Once you have the clay smoothed to the inside of the vase use the craft knife to trim a neat edge on the clay on the inside of the vase. Remove the trimmed clay from the vase, be sure to also check for any bits of clay that may have fallen into the bottom of the vase.
Maneuver the vase so you are looking at the seam area on the outside of the vase. Use the craft knife to cut a small flap that is parallel to the edge of the wrapped clay. Hold the flap and begin slowly tearing a long horizontal strip of clay that goes all of the way around the vase. Try to keep the torn edge as straight as possible to avoid creating a wavy line. Once you have the clay torn off, bake the vase for 30 minutes and let cool completely while still in the oven.
Condition 2 blocks of the Peacock Pearl clay and roll out a sheet on the same medium setting used for the copper clay. Lay the sheet onto your work surface and begin tearing the clay into pieces that are about 1” in size; the pieces can be square, rectangular, or even triangular in shape, however, try to avoid round shapes.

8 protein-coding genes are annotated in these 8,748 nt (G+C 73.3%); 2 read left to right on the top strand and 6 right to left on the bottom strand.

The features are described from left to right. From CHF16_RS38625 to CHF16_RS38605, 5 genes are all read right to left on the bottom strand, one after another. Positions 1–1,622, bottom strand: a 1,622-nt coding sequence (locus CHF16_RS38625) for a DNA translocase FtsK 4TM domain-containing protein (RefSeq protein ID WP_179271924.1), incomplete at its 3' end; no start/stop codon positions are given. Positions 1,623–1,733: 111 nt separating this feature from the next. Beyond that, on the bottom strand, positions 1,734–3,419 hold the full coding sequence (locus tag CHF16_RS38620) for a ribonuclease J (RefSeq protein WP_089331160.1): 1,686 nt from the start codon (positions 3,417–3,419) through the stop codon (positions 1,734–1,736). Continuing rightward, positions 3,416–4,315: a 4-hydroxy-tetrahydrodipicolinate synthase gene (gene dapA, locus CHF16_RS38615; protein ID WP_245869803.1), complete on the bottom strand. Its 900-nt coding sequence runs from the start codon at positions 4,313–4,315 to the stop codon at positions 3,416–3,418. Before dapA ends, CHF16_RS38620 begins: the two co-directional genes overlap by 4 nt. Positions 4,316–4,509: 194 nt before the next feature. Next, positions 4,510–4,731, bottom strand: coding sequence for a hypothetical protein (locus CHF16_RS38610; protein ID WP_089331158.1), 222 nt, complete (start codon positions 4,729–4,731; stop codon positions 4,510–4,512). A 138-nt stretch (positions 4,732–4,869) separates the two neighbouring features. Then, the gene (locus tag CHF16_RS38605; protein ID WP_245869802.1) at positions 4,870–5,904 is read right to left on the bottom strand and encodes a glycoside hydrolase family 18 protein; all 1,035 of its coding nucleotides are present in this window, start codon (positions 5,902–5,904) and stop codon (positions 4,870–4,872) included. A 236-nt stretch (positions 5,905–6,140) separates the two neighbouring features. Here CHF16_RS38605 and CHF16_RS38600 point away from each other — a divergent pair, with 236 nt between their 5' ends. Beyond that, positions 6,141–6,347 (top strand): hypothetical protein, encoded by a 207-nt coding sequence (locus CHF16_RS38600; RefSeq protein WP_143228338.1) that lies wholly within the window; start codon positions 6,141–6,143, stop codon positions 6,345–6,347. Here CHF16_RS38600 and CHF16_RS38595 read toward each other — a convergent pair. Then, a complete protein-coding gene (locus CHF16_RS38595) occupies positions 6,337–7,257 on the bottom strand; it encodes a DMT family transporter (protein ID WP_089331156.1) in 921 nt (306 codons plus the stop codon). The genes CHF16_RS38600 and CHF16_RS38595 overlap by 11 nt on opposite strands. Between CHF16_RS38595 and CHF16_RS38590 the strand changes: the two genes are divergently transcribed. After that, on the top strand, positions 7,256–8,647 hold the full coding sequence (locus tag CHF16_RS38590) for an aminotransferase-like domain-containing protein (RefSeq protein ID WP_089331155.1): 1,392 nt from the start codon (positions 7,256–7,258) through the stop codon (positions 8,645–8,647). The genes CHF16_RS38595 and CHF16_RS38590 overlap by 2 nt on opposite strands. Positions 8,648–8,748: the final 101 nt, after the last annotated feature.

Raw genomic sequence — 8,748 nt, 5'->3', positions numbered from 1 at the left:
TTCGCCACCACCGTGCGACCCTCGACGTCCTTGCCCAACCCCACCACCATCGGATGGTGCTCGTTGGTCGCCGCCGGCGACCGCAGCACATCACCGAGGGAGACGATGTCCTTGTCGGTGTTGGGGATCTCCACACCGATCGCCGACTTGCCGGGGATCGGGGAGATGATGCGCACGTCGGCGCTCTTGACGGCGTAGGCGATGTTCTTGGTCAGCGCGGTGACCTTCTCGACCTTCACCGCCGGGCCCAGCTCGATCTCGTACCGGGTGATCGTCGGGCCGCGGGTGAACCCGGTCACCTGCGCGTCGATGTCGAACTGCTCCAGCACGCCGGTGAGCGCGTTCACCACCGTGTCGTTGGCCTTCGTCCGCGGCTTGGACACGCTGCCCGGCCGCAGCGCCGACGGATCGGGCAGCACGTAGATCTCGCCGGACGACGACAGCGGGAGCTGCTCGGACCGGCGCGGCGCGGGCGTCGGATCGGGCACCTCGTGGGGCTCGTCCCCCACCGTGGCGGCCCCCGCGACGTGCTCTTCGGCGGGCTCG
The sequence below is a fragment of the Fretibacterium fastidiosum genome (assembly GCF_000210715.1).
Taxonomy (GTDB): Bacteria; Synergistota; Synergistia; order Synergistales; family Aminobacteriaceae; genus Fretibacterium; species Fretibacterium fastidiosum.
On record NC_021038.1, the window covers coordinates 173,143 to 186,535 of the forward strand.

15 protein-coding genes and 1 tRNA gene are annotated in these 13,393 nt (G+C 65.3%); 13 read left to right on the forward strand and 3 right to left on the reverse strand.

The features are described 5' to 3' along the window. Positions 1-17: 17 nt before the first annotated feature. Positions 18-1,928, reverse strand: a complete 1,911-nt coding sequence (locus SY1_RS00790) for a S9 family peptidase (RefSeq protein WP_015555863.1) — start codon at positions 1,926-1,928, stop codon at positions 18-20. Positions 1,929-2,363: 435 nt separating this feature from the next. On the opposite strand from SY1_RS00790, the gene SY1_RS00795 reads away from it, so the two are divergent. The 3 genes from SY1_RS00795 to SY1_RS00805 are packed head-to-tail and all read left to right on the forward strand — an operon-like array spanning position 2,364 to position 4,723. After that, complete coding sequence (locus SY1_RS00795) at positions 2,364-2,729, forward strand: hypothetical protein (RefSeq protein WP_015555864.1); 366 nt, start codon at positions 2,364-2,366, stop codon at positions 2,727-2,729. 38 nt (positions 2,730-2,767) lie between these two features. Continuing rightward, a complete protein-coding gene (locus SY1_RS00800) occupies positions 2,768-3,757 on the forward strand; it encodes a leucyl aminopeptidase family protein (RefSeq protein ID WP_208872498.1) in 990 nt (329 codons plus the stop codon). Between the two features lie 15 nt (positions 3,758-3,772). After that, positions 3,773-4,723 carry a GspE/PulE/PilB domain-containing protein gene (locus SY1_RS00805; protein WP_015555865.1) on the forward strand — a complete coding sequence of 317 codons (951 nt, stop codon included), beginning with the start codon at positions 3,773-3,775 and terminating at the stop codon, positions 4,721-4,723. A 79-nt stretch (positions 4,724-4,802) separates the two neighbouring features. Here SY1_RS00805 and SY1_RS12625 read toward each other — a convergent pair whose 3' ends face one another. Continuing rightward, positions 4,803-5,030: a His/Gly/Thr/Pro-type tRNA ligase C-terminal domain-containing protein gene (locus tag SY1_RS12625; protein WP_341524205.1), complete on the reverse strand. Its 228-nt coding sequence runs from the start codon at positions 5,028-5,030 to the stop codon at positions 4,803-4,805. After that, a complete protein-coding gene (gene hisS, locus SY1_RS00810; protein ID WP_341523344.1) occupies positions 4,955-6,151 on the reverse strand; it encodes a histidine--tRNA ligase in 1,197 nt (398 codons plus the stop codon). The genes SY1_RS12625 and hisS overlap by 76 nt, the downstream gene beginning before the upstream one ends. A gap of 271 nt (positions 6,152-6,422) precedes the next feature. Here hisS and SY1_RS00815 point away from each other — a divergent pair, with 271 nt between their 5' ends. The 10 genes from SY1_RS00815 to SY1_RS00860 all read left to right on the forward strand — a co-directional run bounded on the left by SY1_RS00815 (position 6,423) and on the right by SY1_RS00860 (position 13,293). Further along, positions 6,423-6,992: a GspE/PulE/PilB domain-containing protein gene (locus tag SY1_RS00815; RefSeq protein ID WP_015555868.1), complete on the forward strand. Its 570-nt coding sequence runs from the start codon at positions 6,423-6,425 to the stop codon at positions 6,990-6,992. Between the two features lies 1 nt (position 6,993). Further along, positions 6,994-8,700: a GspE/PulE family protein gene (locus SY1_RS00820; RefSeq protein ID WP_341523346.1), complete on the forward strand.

Pick up a piece of the torn clay and place it so the edge is butted against the very bottom of the torn Copper clay. When placing the Peacock Pearl piece avoid covering the torn edge of the Copper, the goal is to maintain the torn edge of the Copper clay. Press the Peacock Pearl clay onto the vase. Continue the process of adding the pieces of Peacock Pearl to the vase along the torn edge of the Copper clay.
Once you have the first row of Peacock Pearl in place continue adding more torn pieces of clay to the vase. As you add the pieces make sure you overlap the pieces of clay so that you do not see any of the vase underneath the clay. Stop adding the torn pieces of clay once you have covered the vase with just a little wrapped over onto the bottom of the vase.